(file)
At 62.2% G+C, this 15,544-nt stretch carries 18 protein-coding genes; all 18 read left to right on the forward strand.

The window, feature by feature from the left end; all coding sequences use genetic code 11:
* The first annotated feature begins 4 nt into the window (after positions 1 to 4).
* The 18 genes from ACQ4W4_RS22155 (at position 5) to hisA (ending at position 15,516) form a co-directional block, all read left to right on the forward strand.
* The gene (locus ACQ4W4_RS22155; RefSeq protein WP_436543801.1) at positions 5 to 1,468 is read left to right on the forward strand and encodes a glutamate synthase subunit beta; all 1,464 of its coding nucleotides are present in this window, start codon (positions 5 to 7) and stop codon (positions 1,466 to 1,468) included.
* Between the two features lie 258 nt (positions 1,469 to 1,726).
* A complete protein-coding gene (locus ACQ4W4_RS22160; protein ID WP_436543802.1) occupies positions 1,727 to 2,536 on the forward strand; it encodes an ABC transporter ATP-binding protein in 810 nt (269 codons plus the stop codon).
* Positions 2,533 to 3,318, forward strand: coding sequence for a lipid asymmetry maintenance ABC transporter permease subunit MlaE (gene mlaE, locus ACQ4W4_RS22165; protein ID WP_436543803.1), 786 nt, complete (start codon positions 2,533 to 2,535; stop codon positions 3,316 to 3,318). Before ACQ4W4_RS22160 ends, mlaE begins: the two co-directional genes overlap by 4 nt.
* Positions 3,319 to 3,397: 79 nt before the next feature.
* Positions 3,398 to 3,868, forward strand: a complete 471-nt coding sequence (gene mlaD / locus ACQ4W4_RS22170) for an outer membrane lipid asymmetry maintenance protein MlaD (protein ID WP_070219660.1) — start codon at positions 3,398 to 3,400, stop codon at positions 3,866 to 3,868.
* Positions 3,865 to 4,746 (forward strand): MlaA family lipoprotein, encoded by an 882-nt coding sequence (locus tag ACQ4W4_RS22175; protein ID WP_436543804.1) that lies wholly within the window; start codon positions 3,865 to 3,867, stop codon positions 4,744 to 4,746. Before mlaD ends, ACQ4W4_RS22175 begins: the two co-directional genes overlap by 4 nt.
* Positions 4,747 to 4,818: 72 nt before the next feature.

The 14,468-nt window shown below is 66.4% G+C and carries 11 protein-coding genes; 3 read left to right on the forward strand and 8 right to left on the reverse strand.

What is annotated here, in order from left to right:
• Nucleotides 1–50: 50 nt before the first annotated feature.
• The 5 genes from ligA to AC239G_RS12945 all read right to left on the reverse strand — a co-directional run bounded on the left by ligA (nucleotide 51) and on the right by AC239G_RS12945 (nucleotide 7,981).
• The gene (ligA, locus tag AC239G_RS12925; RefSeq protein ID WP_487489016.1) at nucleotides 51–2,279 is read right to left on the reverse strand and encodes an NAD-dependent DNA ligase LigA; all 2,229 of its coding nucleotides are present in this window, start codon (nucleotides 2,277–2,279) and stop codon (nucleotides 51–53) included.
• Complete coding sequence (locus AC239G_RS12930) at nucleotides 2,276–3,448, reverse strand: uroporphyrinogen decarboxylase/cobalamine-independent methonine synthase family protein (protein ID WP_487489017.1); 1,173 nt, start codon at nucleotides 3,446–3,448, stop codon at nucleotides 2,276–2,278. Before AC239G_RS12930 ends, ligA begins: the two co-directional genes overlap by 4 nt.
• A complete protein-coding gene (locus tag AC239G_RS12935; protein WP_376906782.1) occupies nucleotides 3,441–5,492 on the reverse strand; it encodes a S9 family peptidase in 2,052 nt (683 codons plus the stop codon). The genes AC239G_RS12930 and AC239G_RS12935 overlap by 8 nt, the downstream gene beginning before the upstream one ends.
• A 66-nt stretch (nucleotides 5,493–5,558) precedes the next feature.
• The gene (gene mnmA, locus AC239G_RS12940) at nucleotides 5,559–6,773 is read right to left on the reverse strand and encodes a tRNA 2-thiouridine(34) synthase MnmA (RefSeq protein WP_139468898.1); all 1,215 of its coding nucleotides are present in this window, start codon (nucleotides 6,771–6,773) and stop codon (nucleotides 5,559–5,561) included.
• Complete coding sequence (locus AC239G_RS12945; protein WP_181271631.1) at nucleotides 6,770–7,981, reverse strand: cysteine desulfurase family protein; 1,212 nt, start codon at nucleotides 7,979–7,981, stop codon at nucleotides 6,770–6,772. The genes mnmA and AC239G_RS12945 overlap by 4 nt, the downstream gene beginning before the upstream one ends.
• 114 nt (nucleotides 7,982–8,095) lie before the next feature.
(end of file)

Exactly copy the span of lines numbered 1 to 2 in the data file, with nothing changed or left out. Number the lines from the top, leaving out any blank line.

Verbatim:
At 62.2% G+C, this 15,544-nt stretch carries 18 protein-coding genes; all 18 read left to right on the forward strand.

The window, feature by feature from the left end; all coding sequences use genetic code 11: